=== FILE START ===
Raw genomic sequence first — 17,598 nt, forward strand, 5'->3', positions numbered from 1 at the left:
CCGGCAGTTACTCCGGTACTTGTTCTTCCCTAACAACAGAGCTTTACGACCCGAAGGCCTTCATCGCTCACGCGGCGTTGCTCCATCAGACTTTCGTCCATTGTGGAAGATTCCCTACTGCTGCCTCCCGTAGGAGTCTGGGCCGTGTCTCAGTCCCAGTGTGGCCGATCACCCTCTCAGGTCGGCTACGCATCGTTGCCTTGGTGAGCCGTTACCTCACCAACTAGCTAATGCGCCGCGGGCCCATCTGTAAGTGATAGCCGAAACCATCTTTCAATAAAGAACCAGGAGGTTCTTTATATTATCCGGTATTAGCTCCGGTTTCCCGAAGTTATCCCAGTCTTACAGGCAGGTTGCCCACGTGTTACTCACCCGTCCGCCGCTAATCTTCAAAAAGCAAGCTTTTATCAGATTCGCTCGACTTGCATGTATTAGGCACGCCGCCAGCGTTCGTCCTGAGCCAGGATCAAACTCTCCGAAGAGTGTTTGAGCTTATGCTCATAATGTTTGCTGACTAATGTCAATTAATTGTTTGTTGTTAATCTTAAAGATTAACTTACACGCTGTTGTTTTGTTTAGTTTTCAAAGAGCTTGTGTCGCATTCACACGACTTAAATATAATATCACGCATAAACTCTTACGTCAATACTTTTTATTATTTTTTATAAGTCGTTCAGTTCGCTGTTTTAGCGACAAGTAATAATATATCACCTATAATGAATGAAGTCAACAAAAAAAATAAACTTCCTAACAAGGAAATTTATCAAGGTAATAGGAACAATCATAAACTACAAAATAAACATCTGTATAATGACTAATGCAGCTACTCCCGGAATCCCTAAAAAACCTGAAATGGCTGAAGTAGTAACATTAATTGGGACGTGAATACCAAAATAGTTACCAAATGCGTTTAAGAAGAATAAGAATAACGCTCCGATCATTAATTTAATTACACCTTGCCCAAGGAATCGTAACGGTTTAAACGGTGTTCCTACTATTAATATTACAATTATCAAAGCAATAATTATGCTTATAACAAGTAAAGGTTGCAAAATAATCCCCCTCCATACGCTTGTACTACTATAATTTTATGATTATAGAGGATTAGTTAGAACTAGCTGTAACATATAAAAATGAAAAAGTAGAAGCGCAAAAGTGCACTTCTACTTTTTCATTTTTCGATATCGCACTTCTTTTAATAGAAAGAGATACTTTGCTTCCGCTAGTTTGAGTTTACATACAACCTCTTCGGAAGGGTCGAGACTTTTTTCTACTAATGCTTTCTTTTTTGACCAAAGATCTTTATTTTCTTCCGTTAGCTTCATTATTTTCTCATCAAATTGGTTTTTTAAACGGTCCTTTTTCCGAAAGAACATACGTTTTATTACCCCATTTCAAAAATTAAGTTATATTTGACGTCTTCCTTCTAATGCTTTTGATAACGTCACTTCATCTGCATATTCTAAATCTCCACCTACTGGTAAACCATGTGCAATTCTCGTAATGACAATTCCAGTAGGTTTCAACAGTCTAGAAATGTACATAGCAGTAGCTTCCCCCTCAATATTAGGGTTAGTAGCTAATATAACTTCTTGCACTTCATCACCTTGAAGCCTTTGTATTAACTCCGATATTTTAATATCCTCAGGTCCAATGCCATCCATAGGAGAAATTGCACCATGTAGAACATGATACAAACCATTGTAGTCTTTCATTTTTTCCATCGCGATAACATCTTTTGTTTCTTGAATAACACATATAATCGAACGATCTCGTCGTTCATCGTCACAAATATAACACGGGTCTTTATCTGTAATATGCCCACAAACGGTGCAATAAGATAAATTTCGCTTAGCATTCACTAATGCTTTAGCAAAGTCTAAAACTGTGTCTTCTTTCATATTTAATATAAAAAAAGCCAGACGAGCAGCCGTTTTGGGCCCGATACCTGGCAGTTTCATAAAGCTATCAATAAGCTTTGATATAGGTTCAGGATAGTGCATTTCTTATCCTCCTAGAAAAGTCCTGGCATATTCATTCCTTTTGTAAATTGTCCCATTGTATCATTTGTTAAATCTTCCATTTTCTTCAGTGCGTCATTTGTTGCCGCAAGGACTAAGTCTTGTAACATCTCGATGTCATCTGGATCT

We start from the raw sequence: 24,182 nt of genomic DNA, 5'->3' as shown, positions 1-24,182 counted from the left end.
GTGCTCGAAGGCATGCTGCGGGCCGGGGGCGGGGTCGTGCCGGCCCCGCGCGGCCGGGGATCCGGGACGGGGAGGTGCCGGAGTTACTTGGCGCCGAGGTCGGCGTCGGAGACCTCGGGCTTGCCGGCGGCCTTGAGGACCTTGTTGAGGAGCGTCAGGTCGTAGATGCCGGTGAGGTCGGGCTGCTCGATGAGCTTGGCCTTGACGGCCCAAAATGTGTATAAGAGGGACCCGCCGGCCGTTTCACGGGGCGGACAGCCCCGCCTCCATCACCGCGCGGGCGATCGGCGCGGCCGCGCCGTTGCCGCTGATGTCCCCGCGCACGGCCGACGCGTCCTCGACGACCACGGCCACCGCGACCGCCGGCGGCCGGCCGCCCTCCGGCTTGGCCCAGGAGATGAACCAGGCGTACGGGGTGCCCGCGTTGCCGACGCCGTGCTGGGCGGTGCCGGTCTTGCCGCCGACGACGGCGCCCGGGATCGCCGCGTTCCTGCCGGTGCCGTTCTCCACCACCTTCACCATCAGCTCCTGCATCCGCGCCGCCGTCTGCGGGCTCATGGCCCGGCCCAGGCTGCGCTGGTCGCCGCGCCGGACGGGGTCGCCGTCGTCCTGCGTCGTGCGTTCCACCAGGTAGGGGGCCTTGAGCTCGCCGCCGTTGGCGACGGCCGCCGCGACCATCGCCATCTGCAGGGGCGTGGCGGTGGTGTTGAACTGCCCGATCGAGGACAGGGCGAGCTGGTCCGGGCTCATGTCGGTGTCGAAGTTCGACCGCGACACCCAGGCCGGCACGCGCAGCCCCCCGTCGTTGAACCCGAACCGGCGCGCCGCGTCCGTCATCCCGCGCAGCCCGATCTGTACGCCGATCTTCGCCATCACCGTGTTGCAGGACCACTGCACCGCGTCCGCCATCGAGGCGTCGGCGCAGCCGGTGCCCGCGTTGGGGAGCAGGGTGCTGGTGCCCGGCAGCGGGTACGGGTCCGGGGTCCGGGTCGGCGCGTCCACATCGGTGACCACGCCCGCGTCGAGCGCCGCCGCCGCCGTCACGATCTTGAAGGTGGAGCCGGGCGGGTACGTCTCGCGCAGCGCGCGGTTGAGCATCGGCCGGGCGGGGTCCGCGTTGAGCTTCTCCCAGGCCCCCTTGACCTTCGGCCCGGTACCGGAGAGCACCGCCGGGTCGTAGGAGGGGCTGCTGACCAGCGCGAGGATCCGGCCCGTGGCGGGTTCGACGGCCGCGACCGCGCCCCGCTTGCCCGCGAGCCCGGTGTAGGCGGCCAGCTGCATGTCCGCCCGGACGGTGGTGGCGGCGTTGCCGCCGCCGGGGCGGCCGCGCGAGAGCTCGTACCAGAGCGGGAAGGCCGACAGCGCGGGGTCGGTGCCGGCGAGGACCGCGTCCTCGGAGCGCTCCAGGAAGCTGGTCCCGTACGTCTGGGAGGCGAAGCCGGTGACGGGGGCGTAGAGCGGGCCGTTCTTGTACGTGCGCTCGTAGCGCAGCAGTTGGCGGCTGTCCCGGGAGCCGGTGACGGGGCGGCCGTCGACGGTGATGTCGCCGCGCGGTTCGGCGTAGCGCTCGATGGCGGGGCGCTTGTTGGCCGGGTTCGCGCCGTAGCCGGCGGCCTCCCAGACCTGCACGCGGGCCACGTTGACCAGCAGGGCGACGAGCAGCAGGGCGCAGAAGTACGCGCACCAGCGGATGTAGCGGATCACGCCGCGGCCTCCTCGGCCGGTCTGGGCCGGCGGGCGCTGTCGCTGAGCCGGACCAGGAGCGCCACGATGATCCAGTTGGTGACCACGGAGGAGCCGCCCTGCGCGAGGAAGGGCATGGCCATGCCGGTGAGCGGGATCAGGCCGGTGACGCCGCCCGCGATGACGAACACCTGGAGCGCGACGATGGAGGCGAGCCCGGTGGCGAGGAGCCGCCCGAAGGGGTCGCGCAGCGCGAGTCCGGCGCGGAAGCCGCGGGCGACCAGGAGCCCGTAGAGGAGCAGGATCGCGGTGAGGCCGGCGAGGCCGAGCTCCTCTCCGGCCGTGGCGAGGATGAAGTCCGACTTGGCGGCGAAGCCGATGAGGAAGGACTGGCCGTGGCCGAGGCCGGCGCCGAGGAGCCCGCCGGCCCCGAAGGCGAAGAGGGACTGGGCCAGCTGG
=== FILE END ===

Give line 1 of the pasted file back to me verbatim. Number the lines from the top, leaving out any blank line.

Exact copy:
Raw genomic sequence first — 17,598 nt, forward strand, 5'->3', positions numbered from 1 at the left: